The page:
This week in the New York Times, Aaron E. Carroll questioned why paying people for quitting smoking and losing weight is unpalatable to many Americans, even though significant evidence shows that financial incentives improve health outcomes. Carroll concludes that financial incentives tend to be least palatable for behaviors we know are harmful to begin with, as “[p]aying people to quit using harmful drugs or smoking can seem too close to rewarding people for adopting such habits in the first place.”
Carroll’s piece got me thinking. If we didn’t see obesity largely as the result of individual irresponsibility, what would obesity policy look like?
Obesity and individual blame
As a society, we tend to cast obesity as the result of individual irresponsibility: laziness, lack of willpower, poor dietary choices, and questionable parenting. While people no doubt have some personal responsibility for their health, research on the determinants of smoking, exercising, and eating behavior reveals “that these are not simply free and independent choices by individuals, but rather are influenced by powerful environmental factors.”
In their recent piece in The Lancet, Roberto and colleagues discuss a series of environmental factors “exploiting biological, physiological, social, and economic vulnerabilities of people in ways that undermine their ability to act in their long-term self-interest.” Yet, our inherent prejudice against people who are overweight and obese essentially ignores these powerful environmental factors, like highly-appetizing processed foods packed with sugar, fat, salt, and calories, which make it harder for the body to regulate intake and weight. Similarly, we tend to disregard important biological barriers to losing excess weight, including changes in metabolism and hunger during weight loss attempts. Obesity policy based on scientific evidence, rather than blame and stigma
Our tendency to blame obesity on the individual not only causes stigma and discrimination, it deprives society of comprehensive population level policies and laws we need to prevent and treat this chronic health condition.
As Carroll’s piece suggests, if we neutralized blame and stigmatization, we would likely see more research and policies utilizing financial incentives for healthy eating and weight loss among the overweight and obese. Such incentives would no longer be seen as rewarding slothful and gluttonous behavior, but as evidence-based, cost-effective means of achieving sustainable health outcomes.
Perhaps we would also see more public funding and insurance coverage for the full range of treatments for overweight and obesity, including nutritional counseling, prescription weight-loss medications, and weight-loss surgery. If we remove blame and stigmatization, we remove the basis for the argument that public funds should be reserved for the treatment of more “deserving” patients. As Ben Brooks writes, since neither obesity nor overweight “has the terrifying arbitrariness of cancer, nor the abruptness of a sudden heart attack – neither seems to warrant the same commitment to prevention.”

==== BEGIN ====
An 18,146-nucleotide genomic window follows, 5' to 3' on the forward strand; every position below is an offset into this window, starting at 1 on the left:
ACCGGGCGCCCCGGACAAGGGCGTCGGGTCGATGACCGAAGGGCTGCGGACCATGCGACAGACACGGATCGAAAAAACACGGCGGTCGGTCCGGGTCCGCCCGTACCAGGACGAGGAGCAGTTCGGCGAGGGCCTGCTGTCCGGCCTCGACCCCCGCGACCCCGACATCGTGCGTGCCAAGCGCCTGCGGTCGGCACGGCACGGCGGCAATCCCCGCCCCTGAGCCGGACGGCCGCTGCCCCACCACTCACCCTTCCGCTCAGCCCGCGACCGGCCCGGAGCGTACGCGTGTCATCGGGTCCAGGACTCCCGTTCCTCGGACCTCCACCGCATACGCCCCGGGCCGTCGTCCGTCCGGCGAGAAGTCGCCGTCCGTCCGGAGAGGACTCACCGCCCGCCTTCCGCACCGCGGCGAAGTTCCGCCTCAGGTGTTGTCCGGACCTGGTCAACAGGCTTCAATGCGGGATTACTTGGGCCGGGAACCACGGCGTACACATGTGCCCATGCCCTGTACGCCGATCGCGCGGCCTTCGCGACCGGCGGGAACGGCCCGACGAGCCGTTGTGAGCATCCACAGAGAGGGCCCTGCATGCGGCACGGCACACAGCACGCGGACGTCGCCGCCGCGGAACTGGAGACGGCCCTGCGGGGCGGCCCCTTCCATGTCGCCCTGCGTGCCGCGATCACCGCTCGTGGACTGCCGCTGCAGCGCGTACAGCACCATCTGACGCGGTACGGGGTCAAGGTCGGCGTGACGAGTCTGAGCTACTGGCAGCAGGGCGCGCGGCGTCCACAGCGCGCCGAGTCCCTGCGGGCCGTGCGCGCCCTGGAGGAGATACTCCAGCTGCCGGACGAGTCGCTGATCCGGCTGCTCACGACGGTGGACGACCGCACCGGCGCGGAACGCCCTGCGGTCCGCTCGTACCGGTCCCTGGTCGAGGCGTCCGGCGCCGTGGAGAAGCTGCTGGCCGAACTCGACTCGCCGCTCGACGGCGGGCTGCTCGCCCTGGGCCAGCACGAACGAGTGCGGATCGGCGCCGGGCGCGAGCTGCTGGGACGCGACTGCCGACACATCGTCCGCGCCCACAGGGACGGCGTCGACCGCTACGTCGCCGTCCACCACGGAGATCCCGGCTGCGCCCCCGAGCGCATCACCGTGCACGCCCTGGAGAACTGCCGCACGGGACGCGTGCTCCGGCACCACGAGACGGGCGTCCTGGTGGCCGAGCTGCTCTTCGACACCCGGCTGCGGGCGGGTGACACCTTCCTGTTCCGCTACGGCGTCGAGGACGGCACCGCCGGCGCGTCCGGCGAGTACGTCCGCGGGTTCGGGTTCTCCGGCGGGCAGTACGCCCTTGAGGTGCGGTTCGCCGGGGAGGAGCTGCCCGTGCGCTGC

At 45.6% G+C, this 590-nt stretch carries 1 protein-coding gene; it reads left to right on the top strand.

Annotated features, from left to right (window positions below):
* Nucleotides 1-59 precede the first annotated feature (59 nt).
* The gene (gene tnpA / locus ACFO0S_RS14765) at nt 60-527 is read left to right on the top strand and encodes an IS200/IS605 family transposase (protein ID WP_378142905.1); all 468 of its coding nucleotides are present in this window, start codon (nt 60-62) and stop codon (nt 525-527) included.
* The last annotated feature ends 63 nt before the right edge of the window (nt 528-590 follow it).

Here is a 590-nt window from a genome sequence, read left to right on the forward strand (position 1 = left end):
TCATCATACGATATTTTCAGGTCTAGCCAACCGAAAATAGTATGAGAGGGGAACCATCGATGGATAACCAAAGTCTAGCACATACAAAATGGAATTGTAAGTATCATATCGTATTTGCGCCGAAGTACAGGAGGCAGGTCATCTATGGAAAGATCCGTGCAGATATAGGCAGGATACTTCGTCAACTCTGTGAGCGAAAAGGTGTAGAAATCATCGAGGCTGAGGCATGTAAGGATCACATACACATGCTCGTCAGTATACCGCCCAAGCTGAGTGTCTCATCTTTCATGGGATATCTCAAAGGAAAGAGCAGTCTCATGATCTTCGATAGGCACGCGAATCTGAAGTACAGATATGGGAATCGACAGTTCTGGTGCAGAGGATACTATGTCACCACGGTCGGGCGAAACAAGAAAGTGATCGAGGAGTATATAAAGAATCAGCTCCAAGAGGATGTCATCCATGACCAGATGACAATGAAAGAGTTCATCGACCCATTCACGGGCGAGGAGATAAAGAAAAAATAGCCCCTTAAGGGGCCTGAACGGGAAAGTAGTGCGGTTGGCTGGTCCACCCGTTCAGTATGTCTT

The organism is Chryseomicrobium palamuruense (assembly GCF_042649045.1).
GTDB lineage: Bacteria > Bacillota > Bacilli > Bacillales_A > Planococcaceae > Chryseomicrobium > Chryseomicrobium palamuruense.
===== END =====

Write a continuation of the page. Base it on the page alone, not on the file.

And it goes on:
Most importantly, perhaps, we would see more regulatory focus on the powerful environmental and social factors that undermine individual decision-making. Effective policies like taxes on sugar-sweetened beverages, portion size limits, and legislatively mandated restrictions on the salt content of processed foods would be commonplace. Most of us would reject industry claims of “personal responsibility” and the intrusive “nanny state,” which are deployed to undermine strong public health regulations. Policy-makers, no longer hamstrung by these industry tactics, would reject the its calls for self-regulation, voluntary schemes, and consumer education information as the answer to the obesity epidemic. Instead, compulsory regulations focused on manufacturers and society-level issues like marketing and availability would rule the day, complimented by genuinely informative labeling and nutrition information.
Today, non-communicable diseases (NCDs) are by far the leading cause of death in the world. Many NCDs are caused by tobacco use, alcohol consumption, and unhealthy diets, which, driven by the industries promoting them, evoke notions of individual irresponsibility and blame. As we make policies and laws to address NCDs and their risk factors, we should recognize that societal perceptions of disease influence research, funding, policies, and regulation. Our tendency towards individual blame not only causes stigma and discrimination—it deprives us of effective policies and laws to prevent, treat, and support people with serious chronic health conditions.
The views reflected in this expert column are those of the individual authors and do not necessarily represent those of the O’Neill Institute for National and Global Health Law or Georgetown University. This blog is solely informational in nature, and not intended as a substitute for competent legal advice from a licensed and retained attorney in your state or country.